Before 1960s, Black people were legally discriminated against and even today they are still treated unfairly. This piece is provided to contextualize a specific sector that Blacks are discriminated against historically, in person, and over the phone now. This piece is meant to spark a conversation for African Americans to think about other instances where they put on a “white voice” and to think about how in other ways they are discriminated against in that sector. It also allows white people, who are up for conversation, to realize the biases they are placing on people by not only how they look, but even how they sound over the phone. This piece isn’t meant to end housing discrimination, but to be a conversation starter for both parties on
The most successful, long term, low-income housing projects are those that use sustainable design and address the social, cultural, and economic needs of residents. Traditionally built low-income housing projects are associated with high crime rates and high mortality rates among the residents who live in them. They do not provide for the needs of residents, resulting in many of the problems these low-income housing projects face today. These problems range from endangerment of human life, psychological afflictions due to the high stresses that are endured by residents, disease epidemics caused by overcrowding and unsanitary living conditions (in combination with a substandard public
It is hard to ignore the fact that those who do not pay attention to recent events in history are doomed to repeat. We have been guilty of this in many situations, including housing issues. In the past, more and more immigrants began trailing into the United States as they sought better opportunities in life, but the issue resulted in too many people coming in. I am all for new people coming to the United States to receive the same opportunities natural born citizens were born with, but it is difficult when so many people enter that finding a proper home was close to impossible. Further back when having many different European nationalities entering the United States, they were forced to live in slums due to Americans perceiving them as “unwelcome guests”. In the past, racial tensions were much higher than they were now. Even those of Irish and Italian descent were placed into positions of helplessness as it was hard to find work and provide for their families because of where they come from. Small apartment buildings were overcrowded and some people remained homeless because finding a simple box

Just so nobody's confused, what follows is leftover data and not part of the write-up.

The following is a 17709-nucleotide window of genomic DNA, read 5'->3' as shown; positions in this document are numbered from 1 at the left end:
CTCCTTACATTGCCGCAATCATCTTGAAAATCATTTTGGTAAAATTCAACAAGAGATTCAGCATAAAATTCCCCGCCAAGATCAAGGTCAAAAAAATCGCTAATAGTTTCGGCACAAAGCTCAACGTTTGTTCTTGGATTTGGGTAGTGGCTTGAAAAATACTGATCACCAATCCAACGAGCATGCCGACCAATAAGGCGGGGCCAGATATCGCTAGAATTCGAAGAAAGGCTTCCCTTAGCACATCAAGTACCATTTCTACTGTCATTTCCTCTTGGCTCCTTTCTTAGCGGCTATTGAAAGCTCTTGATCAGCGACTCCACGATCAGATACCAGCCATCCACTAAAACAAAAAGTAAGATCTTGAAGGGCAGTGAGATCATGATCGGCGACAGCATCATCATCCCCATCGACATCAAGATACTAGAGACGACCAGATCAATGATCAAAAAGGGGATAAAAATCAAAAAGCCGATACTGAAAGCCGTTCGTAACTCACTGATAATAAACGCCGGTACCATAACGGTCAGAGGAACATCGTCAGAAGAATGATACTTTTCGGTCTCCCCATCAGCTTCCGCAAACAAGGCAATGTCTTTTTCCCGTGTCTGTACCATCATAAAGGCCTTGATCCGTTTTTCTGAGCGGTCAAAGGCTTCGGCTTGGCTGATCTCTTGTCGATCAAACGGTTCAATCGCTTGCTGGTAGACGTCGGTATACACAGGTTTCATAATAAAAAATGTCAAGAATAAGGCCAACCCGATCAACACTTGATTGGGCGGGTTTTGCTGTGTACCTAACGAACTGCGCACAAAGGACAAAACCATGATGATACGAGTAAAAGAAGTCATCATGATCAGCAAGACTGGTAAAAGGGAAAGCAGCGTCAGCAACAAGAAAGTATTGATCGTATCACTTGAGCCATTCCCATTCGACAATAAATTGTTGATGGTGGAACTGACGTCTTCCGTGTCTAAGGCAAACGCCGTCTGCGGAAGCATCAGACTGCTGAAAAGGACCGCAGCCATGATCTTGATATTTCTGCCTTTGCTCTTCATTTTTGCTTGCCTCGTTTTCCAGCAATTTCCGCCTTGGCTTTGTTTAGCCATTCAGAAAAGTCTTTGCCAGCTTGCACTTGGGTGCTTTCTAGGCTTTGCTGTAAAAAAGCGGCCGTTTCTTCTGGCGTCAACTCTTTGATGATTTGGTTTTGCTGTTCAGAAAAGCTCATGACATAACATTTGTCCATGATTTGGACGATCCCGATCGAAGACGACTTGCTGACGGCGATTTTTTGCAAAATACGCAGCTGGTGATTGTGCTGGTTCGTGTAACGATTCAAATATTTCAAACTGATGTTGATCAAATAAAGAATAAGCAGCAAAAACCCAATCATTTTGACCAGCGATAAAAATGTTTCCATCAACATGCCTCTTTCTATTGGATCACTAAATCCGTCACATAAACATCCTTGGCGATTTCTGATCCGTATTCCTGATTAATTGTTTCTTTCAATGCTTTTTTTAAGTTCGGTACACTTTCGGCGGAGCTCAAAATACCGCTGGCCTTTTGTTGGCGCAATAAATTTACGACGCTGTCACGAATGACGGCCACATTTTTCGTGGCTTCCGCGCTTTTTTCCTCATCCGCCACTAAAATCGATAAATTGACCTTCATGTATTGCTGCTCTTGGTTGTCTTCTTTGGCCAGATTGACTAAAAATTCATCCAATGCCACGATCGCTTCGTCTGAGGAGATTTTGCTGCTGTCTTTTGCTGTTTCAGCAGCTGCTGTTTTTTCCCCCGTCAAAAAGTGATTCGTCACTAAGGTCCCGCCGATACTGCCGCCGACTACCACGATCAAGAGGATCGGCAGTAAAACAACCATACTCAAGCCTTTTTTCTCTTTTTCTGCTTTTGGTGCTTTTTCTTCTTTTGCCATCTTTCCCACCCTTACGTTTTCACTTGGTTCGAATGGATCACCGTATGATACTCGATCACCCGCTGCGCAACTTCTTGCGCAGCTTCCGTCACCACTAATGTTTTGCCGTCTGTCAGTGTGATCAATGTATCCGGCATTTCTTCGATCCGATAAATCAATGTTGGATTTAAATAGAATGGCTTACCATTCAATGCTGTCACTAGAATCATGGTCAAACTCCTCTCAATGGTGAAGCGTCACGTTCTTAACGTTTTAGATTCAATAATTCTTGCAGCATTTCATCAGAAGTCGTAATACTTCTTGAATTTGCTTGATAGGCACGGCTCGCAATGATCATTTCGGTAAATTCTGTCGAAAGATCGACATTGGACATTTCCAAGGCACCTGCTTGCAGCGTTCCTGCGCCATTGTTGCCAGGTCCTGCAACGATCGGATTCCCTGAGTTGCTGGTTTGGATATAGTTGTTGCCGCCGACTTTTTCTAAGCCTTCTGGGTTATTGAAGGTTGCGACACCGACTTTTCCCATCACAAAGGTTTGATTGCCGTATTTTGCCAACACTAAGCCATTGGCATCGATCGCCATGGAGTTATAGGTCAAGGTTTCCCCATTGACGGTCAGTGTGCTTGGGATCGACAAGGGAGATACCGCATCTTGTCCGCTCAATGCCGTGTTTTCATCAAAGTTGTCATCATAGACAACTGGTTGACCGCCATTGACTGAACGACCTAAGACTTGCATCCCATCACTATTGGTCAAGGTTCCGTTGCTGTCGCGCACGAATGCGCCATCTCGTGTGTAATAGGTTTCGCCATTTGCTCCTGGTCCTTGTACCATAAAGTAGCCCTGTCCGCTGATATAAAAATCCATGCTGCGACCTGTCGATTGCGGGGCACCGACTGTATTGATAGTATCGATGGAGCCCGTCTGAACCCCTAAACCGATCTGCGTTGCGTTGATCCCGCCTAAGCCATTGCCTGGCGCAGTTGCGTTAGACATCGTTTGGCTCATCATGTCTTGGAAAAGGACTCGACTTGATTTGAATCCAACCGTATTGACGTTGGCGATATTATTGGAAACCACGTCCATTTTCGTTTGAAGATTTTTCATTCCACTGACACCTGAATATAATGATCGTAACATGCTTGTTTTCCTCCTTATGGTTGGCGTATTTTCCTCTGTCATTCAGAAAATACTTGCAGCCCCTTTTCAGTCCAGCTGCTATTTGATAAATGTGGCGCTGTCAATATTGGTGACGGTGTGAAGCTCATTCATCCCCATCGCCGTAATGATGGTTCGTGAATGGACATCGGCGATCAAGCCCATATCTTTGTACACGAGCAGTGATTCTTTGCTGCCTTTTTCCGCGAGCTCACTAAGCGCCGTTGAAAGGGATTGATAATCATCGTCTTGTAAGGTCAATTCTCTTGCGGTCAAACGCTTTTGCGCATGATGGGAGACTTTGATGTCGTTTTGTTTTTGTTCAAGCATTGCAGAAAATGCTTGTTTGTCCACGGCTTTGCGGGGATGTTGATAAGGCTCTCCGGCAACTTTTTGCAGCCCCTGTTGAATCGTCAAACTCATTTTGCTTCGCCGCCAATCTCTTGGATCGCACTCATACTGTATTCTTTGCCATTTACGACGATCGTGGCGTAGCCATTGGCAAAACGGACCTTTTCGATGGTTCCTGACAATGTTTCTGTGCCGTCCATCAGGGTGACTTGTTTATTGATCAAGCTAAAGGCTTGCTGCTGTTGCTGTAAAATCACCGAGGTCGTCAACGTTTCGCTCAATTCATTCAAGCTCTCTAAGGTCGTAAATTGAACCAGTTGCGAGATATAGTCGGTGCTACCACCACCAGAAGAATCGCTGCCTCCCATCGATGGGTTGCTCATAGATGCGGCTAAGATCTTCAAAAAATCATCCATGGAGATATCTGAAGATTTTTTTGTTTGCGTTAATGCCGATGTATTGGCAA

The Fair Housing Act of 1968, also known as Title VIII of the Civil Rights Act of 1968; prohibits the selling, renting, and financing of properties based on race, color, sex, or nationality. In 1988, Congress passed the Fair Housing Amendments Act, which expanded the law to prohibit discrimination based on disabilities and family status. Since that act was established, what has the been the correlation between housing and poverty for African-Americans in Cleveland, Ohio?
A commonly problem faced by the government, business owners and homeowners alike is the homelessness of low-income families, disabled people and seniors that inhabit public housing. These housing projects provide affordable housing through federal funds. The people who instituted it visions and intensions have evolved.
In 1934, Congress created the Federal Housing Administration (FHA) to assist citizens with their housing needs. According to “Department of Housing and Urban Development” on Allgov.com, “In July 1947, the Housing and Home Finance Agency was established to help people buy homes following World War II. Two years later, the Housing Act of 1949 was enacted to help eradicate slums and promote redevelopment in urban areas.” The Department of Housing and Urban Development Act began with the Housing Act of 1949. According to The Department of Housing and Urban Development written by John B. Willmann, “The Act of 1949 added new prestige to the Housing and Home Finance Agency by authorizing broader public housing activity.” The Housing Act of 1949 also promoted urban redevelopment and research on housing and development problems.
I have to disagree with your statement that during the 1950s the demand for new housing during the 1950s had a greater impact on the economy created more of a multiplier effect than the changes made to the social security system. I believe that they were both equally impactful. According to the historical records kept by the Social Security Administration themselves, it was during the 1950s that "benefit amounts were increased substantially." This component of additional income is something that should not be overlooked since it acts like one of the "series of induced increases in consumption spending" since now there is more disposable income for those who could not work due to their disability. The Social Security Act of 1935 is the autonomous